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The Elder Edda and Ancient Scandinavian Drama

The Elder Edda and Ancient Scandinavian Drama


    • Date Published: June 2011
    • availability: Available
    • format: Paperback
    • isbn: 9781107694842

    £ 16.99

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    About the Authors
    • Originally published in 1920, this book provides a theory of the dramatic origin of the older Eddic poems. Whilst the Eddic collection in general can be seen to contain a variety of unrelated elements, there is an essential unity to the older poems on native subjects. This can be seen in their special metre, their dialogic or monologic form, bearing traces of improvisation by one or more speakers, their stage directions, their stock scenes, their taste for disguised or theriomorphic characters, and their fixed traditional plots. In analysing this unity, the text brings forth observations on the relationship between the poems and the socio-cultural context in which they were written. This is a highly informative volume that will be of value to anyone with an interest in Old Norse literature and literary criticism.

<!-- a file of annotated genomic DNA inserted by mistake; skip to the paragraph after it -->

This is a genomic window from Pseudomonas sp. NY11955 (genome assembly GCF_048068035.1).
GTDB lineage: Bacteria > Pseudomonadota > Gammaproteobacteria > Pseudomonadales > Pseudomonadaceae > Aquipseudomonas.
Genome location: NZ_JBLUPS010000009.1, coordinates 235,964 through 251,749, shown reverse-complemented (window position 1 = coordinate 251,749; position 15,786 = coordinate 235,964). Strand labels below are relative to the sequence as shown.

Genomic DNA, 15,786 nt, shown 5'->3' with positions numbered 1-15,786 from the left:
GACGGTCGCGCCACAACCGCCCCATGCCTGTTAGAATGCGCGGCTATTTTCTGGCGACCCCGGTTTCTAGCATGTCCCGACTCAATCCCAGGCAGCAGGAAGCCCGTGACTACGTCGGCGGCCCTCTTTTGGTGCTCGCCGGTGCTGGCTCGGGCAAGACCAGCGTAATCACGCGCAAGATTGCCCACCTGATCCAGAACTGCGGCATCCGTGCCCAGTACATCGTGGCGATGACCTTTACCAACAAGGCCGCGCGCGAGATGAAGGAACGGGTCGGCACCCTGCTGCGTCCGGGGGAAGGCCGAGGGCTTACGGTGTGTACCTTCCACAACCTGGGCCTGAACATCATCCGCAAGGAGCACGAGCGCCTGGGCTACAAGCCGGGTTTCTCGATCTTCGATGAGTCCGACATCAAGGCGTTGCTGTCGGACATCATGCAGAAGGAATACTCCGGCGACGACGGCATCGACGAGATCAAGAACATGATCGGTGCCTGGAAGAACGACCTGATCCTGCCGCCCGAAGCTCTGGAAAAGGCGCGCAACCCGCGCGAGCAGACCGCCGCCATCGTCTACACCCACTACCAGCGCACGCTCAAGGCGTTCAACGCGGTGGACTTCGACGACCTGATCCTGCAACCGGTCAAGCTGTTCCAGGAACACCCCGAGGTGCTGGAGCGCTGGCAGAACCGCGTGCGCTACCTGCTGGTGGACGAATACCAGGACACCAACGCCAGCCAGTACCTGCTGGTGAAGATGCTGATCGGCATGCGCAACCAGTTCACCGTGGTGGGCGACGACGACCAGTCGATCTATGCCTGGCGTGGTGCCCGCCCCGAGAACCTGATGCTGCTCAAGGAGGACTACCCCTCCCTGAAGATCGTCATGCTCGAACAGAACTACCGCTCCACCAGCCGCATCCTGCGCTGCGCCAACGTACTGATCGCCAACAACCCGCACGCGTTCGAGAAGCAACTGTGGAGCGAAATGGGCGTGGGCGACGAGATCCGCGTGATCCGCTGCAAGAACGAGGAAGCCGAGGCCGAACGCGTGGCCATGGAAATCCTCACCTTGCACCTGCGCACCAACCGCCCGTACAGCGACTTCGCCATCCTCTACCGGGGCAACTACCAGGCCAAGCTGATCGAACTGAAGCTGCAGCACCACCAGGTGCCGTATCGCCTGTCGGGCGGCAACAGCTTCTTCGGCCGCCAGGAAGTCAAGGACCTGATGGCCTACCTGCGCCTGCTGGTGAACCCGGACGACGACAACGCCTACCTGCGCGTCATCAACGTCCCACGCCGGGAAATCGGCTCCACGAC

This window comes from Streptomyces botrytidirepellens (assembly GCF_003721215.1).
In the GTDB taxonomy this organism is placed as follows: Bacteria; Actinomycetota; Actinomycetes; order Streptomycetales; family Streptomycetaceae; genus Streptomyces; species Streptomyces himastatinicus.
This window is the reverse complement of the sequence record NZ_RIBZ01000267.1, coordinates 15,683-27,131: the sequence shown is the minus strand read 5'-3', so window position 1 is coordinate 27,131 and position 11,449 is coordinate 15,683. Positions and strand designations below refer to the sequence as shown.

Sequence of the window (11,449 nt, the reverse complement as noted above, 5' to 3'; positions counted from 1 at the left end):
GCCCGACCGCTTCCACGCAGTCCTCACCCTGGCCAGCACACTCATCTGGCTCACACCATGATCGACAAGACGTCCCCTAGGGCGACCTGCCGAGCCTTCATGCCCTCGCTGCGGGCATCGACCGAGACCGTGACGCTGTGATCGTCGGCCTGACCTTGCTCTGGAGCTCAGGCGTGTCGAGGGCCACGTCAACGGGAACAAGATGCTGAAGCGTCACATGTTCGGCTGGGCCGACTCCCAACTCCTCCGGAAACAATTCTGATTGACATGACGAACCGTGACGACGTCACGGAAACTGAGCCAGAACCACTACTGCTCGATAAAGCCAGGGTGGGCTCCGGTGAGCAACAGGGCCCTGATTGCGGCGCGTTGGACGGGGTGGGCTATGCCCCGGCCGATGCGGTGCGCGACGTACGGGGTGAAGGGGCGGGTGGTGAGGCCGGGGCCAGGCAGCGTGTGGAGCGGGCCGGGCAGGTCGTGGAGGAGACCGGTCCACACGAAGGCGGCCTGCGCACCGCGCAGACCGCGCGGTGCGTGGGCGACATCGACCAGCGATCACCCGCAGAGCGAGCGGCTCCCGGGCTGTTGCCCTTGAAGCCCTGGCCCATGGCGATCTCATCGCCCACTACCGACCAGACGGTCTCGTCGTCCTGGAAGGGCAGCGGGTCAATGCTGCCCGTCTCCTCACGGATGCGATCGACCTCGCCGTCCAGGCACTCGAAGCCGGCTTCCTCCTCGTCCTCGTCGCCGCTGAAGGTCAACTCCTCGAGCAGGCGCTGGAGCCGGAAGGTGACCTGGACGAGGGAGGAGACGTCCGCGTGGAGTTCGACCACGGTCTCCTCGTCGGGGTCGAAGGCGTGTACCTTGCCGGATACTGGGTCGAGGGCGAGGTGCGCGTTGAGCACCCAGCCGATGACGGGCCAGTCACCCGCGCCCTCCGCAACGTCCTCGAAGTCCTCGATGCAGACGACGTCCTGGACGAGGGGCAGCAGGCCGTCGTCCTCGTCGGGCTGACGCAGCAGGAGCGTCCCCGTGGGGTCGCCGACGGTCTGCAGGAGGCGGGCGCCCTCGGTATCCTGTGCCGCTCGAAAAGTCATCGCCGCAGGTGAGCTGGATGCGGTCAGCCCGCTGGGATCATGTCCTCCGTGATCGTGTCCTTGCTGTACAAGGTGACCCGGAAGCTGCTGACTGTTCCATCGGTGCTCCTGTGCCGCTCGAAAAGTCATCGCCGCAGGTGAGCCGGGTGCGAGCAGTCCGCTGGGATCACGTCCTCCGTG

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      Product details

      • Date Published: June 2011
      • format: Paperback
      • isbn: 9781107694842
      • length: 230 pages
      • dimensions: 216 x 140 x 13 mm
      • weight: 0.3kg
      • availability: Available
    • Table of Contents

      1. The Eddic problem
      2. The Edda poems
      3. The Edda poems in relation to other early Scandinavian verse
      4. The chant-metre poems
      5. Mythological poems in old-lore metre (excusrsus, Thrym's Lay)
      6. Lost poems in chat-metre
      7. Icelandic tradition and the Norwegian poems
      8. Characteristics of Norwegian Eddic poetry: traces of popular origin
      9. Characteristics of Norwegian Eddic poetry (cont.): the prose comments
      10. Characteristics of Norwegian Eddic poetry (cont): stock scenes, theriomorphic personages and disguise
      11. Evidence for indigenous drama in Scandinavia
      12. Plots of the Eddic dramas: divine protagonists
      13. Plots of the Eddic dramas (cont.): the ritual marriage
      14. Plots of the Eddic dramas (cont.): the fertility drama
      15. Characters of the fertility drama
      16. Actors and authors. The chorus. The scene
      17. The beginnings of tragedy. The Greek analogy
      18. Conclusion

    • Assisted by

      Bertha S. Phillpotts

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